Percocet. Vicodin. Tylenol 3. Opium. Heroin. Morphine and Codeine.
These drugs contain opiates. They are derived from the poppy plant and are used to relieve pain. They are usually prescribed for one or two weeks in order to relieve pain. It can be highly addictive. Taking more opiates than prescribed can lead to many problems.
Opiates are known to slow breathing rates because it works on the respiratory center of the brain. These can be very powerful pain relieving medications because they aide in producing endorphins when excessive pain is present.
The International Center for Advancement of Addiction Treatment defines an opiate as drugs found in or manufactured from opium and the main ingredients are morphine and codeine.
The Waismann Method, Advanced Treatment of Opiate Dependency, offers questions to consider when determining whether or not there is an addiction to opiates. These include prescriptions running out early, waking up in the morning thinking about taking pills and getting prescriptions from multiple doctors and buying medicine on the internet. The method defines opiate addiction as a central nervous system disorder, caused by continuous opiate intake. According to The Society for Neuroscience, scientists have found opiate receptors in the brain that has allowed them to study how drugs affect the body. “The discovery of opiate receptors was important because it suggested that opiate drugs work by mimicking natural opiate-like molecules made and used in the brain.”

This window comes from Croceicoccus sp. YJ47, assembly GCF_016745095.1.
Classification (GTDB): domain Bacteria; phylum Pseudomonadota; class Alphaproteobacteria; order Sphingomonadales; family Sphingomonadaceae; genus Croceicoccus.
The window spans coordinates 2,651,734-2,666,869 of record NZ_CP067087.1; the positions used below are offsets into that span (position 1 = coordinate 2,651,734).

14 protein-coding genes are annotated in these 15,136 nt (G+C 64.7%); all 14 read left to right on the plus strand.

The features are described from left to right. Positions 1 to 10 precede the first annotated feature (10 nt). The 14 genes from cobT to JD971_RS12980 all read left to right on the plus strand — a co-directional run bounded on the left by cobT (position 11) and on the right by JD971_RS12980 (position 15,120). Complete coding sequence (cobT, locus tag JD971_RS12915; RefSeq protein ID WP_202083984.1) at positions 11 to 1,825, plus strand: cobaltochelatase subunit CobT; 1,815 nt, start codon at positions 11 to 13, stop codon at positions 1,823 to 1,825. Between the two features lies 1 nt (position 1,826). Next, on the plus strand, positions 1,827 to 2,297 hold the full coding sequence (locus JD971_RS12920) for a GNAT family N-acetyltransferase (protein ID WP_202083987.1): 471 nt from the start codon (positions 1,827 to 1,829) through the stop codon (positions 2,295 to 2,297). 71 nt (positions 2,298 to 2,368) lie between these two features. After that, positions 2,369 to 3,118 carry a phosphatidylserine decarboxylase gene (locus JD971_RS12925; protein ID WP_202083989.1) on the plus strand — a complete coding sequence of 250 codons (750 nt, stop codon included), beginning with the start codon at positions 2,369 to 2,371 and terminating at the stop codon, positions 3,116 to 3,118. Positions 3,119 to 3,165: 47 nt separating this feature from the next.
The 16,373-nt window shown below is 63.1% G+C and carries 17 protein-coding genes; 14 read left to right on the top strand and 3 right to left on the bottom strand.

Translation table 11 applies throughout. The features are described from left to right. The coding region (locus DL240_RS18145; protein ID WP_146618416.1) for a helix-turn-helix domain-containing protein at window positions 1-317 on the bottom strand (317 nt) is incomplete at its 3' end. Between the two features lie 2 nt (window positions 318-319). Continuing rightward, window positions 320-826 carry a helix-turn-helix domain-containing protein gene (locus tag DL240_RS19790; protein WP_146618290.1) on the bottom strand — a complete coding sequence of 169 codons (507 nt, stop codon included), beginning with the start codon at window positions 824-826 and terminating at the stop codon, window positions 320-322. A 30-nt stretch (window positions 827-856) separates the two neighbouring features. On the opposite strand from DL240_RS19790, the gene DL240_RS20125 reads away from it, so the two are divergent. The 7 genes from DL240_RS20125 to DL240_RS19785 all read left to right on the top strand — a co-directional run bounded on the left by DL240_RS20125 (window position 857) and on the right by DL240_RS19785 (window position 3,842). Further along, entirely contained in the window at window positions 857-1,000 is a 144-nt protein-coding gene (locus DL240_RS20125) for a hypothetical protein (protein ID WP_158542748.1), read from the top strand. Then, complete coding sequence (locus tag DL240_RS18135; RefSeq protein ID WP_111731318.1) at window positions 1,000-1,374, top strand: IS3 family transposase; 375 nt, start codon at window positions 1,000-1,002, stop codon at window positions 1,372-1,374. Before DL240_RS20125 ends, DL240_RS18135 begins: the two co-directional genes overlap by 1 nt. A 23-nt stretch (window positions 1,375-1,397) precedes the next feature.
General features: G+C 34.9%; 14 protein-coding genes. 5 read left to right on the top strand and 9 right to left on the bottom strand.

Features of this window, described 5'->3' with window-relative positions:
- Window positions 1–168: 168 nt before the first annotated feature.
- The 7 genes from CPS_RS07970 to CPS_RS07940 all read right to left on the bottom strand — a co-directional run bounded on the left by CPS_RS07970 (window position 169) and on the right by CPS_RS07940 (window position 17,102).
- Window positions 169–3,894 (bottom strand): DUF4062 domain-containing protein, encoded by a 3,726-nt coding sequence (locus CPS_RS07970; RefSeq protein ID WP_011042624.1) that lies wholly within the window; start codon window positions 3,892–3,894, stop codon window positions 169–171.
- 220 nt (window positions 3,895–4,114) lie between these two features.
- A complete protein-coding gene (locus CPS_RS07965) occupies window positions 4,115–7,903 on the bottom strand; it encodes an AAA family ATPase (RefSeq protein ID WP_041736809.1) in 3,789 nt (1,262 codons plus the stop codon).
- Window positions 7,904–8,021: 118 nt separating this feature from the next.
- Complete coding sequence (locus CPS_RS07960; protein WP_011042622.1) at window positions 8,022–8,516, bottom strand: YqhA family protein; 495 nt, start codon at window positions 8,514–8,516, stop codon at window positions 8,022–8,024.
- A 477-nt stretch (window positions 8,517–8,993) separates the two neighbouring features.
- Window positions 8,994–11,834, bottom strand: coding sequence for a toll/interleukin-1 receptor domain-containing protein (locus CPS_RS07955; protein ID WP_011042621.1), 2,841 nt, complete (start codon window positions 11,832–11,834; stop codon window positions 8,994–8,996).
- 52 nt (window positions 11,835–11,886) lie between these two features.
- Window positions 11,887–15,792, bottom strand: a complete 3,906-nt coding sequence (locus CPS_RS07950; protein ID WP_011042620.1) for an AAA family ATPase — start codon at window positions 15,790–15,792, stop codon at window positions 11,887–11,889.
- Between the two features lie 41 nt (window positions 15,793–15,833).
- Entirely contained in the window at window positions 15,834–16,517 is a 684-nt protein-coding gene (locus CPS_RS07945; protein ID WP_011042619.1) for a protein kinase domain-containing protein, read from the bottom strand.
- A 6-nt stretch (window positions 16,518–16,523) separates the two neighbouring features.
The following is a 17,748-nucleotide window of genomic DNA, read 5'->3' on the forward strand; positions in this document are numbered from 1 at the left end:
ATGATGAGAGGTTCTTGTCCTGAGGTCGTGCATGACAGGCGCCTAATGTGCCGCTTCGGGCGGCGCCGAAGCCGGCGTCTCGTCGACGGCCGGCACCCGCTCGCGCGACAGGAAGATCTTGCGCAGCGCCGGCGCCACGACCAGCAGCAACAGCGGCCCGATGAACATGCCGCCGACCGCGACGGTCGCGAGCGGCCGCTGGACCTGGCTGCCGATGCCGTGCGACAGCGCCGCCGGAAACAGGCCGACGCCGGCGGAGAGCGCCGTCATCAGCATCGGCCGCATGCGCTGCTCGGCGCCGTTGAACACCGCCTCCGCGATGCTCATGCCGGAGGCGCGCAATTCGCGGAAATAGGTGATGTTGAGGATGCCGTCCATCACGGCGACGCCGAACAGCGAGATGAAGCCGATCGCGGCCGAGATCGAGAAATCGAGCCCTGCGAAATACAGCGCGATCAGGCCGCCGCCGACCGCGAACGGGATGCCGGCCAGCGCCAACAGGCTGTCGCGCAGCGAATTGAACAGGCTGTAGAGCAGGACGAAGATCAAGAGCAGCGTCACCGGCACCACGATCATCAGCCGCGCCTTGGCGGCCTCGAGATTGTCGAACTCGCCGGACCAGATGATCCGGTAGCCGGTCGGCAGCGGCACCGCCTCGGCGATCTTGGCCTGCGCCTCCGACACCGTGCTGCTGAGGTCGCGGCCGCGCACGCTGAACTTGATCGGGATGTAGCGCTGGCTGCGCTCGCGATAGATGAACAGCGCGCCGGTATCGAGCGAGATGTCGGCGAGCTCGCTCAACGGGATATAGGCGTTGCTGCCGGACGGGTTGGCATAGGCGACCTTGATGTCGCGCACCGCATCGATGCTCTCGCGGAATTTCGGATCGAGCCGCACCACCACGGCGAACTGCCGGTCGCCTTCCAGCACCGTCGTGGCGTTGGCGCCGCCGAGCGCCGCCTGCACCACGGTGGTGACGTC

There are prescriptions that those who are addicted may take for addiction withdrawal. These include Subutex and Suboxone. “Subutex is intended for use at the beginning of treatment for drug abuse. The other, Suboxone, is intended to be used in maintenance treatment of opiate addiction. The drug naloxone has been added to Suboxone to guard against intravenous abuse of buprenorphine — the main narcotic in both of these drugs — by individuals physically dependent on opiates.” (webmd.com)
The National Alliance of Advocates for Buprenorphine Treatment is a non-profit organization that works to help educate people about opioid addiction, reduce the stigma associated with addiction disorders and serves to connect patients in need of treatment to qualified providers. “The primary goal of NAABT is to increase the level of successful healthcare administered to patients who are addicted to opioids. Establishing the fact that opioid addiction is a chronic brain disease and not a ‘bad habit’ is critical.” While experiences may very among addicts, some experiences include unpredictable mood swings, manipulative behaviors, extremely high and low feelings and neglecting relationships.